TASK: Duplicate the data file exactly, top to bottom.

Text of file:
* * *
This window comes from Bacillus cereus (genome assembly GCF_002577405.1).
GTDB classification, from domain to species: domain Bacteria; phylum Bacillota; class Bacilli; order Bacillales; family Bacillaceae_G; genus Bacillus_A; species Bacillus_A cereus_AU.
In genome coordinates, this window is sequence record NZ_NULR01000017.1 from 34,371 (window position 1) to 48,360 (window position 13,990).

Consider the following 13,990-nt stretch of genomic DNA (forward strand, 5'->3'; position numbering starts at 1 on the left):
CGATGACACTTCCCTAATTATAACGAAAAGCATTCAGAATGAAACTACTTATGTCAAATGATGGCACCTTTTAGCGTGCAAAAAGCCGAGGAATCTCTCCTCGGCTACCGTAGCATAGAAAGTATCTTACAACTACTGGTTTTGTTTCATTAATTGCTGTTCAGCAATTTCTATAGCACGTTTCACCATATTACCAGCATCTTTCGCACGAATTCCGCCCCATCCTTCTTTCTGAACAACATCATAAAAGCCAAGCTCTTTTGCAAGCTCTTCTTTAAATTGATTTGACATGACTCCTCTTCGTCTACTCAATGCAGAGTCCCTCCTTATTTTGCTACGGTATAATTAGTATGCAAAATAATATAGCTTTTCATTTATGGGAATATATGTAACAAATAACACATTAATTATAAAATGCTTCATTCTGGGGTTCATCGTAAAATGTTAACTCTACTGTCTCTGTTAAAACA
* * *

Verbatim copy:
This window comes from Bacillus cereus (genome assembly GCF_002577405.1).
GTDB classification, from domain to species: domain Bacteria; phylum Bacillota; class Bacilli; order Bacillales; family Bacillaceae_G; genus Bacillus_A; species Bacillus_A cereus_AU.
In genome coordinates, this window is sequence record NZ_NULR01000017.1 from 34,371 (window position 1) to 48,360 (window position 13,990).

Consider the following 13,990-nt stretch of genomic DNA (forward strand, 5'->3'; position numbering starts at 1 on the left):
CGATGACACTTCCCTAATTATAACGAAAAGCATTCAGAATGAAACTACTTATGTCAAATGATGGCACCTTTTAGCGTGCAAAAAGCCGAGGAATCTCTCCTCGGCTACCGTAGCATAGAAAGTATCTTACAACTACTGGTTTTGTTTCATTAATTGCTGTTCAGCAATTTCTATAGCACGTTTCACCATATTACCAGCATCTTTCGCACGAATTCCGCCCCATCCTTCTTTCTGAACAACATCATAAAAGCCAAGCTCTTTTGCAAGCTCTTCTTTAAATTGATTTGACATGACTCCTCTTCGTCTACTCAATGCAGAGTCCCTCCTTATTTTGCTACGGTATAATTAGTATGCAAAATAATATAGCTTTTCATTTATGGGAATATATGTAACAAATAACACATTAATTATAAAATGCTTCATTCTGGGGTTCATCGTAAAATGTTAACTCTACTGTCTCTGTTAAAACA